MEAL REVIEW: Socrates at No 5, Oldgate, Morpeth

Seafood pancakeSeafood pancake
Seafood pancake

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During this chilly winter '“ which admittedly has not been as bad as some the county has experienced '“ I have taken the opportunity to warm, and cheer, myself up with various tastes of the Mediterranean.

Regular readers of our restaurant reviews may remember my trips to Turkey, via Ephesus in Morpeth and Mezze in Alnwick, and Italy, in the form of Lollo Rosso, also Morpeth, all three of which were worthy of praise.

But perhaps the pick of the bunch is the latest addition to my European winter tour, Socrates at No 5, a relatively recent addition to Morpeth’s culinary scene, named after its Greek chef and its address on Oldgate.

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Trio of fishTrio of fish
Trio of fish

Even if you haven’t visited this little bistro, some Northumberland residents may have already tasted the cuisine of Socrates Giazitzoglu, as he previously ran the kitchen at Holystone Lodge, near Sharperton, which was highly recommended by my editor Paul Larkin on this page, who rated it nine out of 10.

As with the menu there, while there is a distinct Greek flavour, the choice at Socrates at No 5 is by no means limited to that country’s fare with a wider Mediterranean feel and even a starter of black and white pudding (£6).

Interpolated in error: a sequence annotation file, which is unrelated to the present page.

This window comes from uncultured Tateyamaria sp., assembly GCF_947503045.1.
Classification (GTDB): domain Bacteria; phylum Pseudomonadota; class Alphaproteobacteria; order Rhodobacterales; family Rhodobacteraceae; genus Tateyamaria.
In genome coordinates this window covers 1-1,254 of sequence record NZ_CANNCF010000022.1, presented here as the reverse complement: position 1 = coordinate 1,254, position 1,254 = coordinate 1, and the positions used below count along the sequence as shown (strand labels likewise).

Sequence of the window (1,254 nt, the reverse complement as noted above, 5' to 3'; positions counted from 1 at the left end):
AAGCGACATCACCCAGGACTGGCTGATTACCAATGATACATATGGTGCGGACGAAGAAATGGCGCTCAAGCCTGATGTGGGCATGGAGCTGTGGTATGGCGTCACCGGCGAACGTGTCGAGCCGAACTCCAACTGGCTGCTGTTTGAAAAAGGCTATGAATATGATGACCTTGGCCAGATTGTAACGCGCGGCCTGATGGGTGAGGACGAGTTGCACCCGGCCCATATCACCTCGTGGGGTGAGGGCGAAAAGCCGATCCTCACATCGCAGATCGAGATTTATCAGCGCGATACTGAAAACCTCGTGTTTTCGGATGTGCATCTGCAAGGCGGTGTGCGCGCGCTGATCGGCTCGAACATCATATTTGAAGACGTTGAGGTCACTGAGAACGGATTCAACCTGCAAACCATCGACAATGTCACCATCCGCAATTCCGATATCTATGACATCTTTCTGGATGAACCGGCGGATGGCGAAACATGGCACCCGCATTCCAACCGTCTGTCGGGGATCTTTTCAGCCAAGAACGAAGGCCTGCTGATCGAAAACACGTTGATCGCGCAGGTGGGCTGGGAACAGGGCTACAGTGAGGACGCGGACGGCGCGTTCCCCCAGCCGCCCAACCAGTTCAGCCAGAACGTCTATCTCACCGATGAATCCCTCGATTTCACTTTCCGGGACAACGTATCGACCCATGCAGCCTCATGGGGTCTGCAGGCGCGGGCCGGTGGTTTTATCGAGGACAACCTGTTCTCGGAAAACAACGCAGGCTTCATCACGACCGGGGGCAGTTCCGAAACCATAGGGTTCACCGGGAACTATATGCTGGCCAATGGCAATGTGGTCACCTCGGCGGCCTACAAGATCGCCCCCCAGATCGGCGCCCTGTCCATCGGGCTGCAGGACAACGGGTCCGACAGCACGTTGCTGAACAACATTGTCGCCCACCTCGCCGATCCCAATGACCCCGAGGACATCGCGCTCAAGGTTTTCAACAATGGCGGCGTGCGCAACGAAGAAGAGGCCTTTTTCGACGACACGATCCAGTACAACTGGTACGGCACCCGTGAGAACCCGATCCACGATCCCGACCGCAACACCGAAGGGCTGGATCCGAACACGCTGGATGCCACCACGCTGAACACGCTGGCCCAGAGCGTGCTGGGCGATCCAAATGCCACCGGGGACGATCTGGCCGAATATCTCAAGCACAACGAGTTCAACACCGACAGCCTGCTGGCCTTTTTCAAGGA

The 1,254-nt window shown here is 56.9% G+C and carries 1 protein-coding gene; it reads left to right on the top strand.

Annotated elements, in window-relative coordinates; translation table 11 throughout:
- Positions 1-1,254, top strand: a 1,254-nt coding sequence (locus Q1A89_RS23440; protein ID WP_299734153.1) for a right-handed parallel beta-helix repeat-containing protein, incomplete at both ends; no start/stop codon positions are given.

This means there is plenty of choice and may reassure people who are not convinced by being limited to one type of food on a night out.

There may be some who prefer a purity of purpose, but there are enough Greek dishes if you want to stick to a theme; we had two authentic mains while our starters were more varied.

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Chicken souvlakiChicken souvlaki
Chicken souvlaki

Arriving at the restaurant, the outside looked bright, warm and welcoming and this continued inside where the furniture is smart, the décor is simple but stylish and the only real flourishes are the chandeliers.

We were the only ones eating – perhaps not surprising as it was 6pm on a Tuesday in February – but we didn’t feel unwelcome or uncomfortable at all, while the service was friendly and prompt without having someone hovering around us constantly.

While it was empty when we were there, it doesn’t mean the good folk of Morpeth are staying away.

Efforts were being made to ensure that everyone who wanted to could get in on Friday night and the phone rang a number of times with other bookings.

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The menu is extensive with a decent number of starters followed by sections for mains, grill, fish, poultry, Mediterranean specialities and vegetarian dishes.

There was also a specials board with four further starters and three extra mains on the night in question.

I chose my starter from the board, opting for the seafood pancake (£6.75), which was filled with prawns and asparagus and covered with a delicious crab bisque.

It was a very nice combination and came with a neat and tasty side salad.

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The interior of Socrates at No 5.The interior of Socrates at No 5.
The interior of Socrates at No 5.